The History of Won


The History of Won-Buddhism (Wonbulgyo Kyosa)

Part 2. Founding of the Order

Chapter 3. Forming the System of the Order

1. Publication of the Edification Periodicals

In between the first commemorative general meeting (March, Won-Buddhist year 13) and the second commemorative general meeting, the most significant task of the new Order was publishing the edification periodicals.

In May Won-Buddhist year 13 (1928), the "Month-End Communication" [Wol-Mal-Tong-Sin] was first published with Song Doseong as the editor-in-chief, and was mimeographed through the 34th issue (the December issue in Won- Buddhist year 15). It was then unavoidably interrupted for a while due to other pressing affairs, such as the publication of the Books of Won-Buddhism. It was reissued in April Won- Buddhist year 17 (1932), under the new name the "Monthly Newsletter" [Wol-Bo] with Jeon Eumkwang as the editor-in-chief and was mimeographed through the 48th issue (the June issue in Won-Buddhist year 18). Then the Japanese officials argued that it violated publication codes. All of its 48 issues were confiscated and the periodical ceased publication.

In September Won-Buddhist year 18 (1933), after an official permit was issued by the colonial Japanese government, the monthly periodical, Hwe-Bo (Won-Buddhist Newsletter) with Jeon Eumkwang as the editor-in-chief, was issued and mimeographed. Beginning with the December issue (the 13th issue) in Won-Buddhist year 19 (1934), typography was employed with Yi Kongju (the head of the Communications Department) as the editor, after which circulation increased. However, in Won-Buddhist year 25 (1940), due to the acute situation of World War II, the periodical became a quarterly publication until January of the twenty-sixth year of Won- Buddhism (1941) when it finally suspended publication, with the 65th issue being the last.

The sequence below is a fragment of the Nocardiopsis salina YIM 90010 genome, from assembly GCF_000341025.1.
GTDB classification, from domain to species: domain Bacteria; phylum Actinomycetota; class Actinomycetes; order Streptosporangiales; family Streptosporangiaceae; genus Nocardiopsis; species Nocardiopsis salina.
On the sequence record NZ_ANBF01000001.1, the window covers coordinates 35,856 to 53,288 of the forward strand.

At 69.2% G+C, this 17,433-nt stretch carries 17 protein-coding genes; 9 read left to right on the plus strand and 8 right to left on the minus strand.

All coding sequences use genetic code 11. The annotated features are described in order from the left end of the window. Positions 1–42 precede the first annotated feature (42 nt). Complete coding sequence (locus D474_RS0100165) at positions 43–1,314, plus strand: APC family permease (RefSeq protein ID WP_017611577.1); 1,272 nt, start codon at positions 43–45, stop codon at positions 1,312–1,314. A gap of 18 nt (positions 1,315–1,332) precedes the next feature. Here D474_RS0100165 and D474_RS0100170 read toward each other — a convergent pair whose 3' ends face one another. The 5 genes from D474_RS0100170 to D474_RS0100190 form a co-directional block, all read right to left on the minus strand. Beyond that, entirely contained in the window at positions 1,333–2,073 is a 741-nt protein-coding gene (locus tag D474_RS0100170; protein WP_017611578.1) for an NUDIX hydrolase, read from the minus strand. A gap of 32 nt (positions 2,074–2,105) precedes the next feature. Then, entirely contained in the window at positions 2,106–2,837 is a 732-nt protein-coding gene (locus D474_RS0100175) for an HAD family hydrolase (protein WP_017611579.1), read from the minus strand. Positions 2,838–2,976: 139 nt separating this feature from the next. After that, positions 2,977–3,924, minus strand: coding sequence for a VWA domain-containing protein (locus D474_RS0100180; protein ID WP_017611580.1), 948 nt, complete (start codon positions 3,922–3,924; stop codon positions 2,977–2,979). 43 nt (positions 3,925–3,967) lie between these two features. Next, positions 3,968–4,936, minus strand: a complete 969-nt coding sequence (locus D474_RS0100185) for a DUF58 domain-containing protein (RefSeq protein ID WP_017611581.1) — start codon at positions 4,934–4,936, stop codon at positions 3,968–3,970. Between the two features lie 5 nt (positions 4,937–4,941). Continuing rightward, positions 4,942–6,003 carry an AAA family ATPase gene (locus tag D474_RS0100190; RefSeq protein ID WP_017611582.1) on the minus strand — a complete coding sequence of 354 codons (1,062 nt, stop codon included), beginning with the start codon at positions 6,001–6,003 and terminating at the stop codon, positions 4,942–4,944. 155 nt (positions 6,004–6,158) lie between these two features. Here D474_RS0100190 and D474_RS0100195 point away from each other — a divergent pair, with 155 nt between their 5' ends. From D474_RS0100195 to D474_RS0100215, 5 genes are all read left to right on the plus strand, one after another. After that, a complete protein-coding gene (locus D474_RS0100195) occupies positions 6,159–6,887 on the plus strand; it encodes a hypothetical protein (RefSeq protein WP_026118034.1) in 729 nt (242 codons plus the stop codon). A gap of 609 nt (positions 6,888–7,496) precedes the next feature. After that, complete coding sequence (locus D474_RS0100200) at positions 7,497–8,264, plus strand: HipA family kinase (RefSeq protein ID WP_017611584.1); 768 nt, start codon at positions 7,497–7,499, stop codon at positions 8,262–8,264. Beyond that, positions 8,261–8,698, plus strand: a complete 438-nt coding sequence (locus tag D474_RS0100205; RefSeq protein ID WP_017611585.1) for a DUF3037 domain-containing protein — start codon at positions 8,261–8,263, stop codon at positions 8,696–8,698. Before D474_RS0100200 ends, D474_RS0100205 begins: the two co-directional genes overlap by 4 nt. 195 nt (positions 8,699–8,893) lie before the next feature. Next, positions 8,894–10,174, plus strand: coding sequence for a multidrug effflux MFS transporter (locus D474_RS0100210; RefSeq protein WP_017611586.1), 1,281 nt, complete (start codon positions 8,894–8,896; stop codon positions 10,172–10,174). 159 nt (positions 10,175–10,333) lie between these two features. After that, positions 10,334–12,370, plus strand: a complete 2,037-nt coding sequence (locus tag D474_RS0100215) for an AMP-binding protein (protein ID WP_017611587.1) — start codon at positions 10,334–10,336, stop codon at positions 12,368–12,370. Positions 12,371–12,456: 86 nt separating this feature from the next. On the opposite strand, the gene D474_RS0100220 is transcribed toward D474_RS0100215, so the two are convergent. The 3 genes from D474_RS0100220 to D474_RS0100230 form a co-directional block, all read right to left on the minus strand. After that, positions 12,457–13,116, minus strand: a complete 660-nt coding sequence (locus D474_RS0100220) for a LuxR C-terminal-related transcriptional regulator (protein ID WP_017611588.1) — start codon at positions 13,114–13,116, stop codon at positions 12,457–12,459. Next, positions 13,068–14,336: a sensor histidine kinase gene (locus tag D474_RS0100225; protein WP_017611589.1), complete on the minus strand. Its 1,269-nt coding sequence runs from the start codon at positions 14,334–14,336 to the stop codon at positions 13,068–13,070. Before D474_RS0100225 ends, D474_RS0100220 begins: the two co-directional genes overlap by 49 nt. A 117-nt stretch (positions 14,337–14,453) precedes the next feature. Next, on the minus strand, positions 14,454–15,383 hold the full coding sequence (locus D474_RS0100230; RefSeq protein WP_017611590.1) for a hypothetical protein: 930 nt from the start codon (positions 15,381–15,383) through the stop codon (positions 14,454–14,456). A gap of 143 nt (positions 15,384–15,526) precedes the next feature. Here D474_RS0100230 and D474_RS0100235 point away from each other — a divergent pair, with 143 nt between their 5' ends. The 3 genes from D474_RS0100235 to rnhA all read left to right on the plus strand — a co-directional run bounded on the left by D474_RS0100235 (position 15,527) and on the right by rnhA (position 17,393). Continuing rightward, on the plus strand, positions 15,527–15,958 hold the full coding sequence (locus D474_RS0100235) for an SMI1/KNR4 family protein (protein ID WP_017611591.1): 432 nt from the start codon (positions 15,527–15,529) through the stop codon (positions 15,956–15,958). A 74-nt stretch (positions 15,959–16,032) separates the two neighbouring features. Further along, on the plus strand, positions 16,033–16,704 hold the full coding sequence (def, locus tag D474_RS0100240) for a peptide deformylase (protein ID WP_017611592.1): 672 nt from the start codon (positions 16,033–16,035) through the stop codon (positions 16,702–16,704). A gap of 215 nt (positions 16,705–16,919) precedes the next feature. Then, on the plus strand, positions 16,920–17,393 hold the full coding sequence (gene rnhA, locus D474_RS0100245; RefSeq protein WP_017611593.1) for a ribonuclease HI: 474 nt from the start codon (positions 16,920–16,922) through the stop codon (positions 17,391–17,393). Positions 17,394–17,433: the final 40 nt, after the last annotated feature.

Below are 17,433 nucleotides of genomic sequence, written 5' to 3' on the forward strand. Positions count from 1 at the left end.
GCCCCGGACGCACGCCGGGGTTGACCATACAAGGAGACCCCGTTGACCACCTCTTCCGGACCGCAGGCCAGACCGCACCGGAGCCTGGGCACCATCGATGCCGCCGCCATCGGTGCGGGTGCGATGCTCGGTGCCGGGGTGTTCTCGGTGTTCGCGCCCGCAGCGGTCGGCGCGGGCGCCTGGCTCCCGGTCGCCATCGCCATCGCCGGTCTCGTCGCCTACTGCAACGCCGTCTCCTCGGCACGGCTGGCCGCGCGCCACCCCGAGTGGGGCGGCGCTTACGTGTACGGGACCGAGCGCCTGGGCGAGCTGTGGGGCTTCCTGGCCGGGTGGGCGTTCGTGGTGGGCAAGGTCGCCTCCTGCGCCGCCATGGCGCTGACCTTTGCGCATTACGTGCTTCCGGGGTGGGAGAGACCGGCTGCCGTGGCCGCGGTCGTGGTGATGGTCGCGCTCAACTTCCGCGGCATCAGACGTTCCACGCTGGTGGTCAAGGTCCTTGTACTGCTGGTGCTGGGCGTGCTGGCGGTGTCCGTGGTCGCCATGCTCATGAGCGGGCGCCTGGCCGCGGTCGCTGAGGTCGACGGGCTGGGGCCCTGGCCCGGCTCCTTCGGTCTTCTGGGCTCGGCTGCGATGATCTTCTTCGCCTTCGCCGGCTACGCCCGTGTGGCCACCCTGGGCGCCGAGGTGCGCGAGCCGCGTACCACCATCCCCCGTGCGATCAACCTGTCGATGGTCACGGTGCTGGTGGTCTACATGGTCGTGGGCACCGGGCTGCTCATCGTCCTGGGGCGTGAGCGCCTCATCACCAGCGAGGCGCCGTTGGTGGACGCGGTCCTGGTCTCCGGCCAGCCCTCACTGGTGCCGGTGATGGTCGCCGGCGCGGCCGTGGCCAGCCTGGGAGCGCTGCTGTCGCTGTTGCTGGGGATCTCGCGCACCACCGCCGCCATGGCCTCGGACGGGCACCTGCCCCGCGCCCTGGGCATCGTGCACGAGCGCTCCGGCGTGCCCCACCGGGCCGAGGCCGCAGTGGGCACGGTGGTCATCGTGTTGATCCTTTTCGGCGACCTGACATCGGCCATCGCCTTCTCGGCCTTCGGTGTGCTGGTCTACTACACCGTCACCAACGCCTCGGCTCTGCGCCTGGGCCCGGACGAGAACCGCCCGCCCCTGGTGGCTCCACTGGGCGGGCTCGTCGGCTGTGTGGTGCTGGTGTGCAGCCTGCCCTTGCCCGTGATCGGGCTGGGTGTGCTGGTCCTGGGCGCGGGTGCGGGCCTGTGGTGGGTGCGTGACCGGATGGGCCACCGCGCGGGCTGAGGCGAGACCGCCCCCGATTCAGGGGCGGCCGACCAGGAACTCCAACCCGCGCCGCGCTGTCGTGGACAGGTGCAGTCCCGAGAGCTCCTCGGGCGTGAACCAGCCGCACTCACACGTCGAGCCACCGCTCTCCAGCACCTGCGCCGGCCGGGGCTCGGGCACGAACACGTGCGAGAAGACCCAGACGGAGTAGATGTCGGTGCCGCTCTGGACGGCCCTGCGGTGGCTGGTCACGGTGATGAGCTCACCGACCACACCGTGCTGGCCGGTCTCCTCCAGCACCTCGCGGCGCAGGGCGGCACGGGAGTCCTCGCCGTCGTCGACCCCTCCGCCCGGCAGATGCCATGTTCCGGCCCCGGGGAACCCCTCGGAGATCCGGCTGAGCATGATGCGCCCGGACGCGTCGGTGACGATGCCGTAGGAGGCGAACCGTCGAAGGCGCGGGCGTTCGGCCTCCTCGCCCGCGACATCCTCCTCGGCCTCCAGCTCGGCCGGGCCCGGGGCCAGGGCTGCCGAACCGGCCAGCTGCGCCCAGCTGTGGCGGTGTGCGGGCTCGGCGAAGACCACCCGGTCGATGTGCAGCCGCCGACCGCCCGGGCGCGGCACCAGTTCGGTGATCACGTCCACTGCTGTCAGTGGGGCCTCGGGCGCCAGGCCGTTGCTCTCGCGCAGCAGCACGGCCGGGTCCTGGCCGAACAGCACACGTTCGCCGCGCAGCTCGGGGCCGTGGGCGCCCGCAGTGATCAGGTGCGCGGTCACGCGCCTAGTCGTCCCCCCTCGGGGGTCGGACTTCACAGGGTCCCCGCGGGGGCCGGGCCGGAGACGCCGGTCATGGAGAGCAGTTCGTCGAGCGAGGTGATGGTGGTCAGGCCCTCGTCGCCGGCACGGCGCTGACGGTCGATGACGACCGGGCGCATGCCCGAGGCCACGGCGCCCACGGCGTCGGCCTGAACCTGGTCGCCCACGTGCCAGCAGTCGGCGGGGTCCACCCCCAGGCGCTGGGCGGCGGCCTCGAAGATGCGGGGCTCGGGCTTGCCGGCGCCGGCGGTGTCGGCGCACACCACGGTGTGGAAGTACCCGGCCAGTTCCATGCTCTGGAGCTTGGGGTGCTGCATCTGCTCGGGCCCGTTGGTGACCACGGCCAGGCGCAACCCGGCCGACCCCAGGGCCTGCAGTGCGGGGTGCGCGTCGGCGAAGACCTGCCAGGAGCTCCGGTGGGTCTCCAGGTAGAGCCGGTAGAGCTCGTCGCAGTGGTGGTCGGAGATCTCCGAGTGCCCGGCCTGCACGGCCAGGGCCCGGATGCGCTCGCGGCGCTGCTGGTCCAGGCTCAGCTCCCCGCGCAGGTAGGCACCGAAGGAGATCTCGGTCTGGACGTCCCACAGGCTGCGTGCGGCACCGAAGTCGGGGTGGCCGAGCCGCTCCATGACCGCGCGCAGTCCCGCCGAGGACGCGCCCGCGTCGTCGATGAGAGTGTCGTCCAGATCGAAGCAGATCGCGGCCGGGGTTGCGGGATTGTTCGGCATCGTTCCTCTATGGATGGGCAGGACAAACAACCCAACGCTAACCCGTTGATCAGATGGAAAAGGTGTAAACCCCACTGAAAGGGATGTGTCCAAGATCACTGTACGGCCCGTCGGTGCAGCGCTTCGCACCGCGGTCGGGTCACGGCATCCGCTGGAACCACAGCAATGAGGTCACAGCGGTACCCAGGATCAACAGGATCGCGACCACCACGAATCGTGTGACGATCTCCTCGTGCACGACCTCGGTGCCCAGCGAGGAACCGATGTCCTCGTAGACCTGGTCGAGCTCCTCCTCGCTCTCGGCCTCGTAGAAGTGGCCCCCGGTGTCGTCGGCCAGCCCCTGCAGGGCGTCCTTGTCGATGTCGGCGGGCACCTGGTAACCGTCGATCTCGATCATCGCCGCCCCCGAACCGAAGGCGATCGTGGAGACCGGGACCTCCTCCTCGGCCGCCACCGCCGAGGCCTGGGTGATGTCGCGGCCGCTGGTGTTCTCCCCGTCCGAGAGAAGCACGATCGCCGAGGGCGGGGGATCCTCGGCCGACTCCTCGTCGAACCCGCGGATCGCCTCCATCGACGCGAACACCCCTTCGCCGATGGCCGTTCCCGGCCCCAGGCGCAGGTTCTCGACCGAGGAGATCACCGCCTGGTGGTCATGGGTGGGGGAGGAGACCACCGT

The "Month-End Communication" was distributed to a number of temples in the country mainly reporting the gist of the sermons and messages from the General Headquarters to the congregations as well as news and developments of the Order. The "Monthly Newsletter" and the mimeographed "Won-Buddhist Newsletter" served as the means to exchange views in addition to providing its existing services. The typographic "Won-Buddhist Newsletter"eventually functioned as the means of edification and cultural activities and became the only cultural activity under the Japanese colonial rule. By publishing sermons and writings on awakenings and impressions, views, handlings of their bodies and minds, questions and answers, it long remained the spiritual legacy of the Order in its early stage.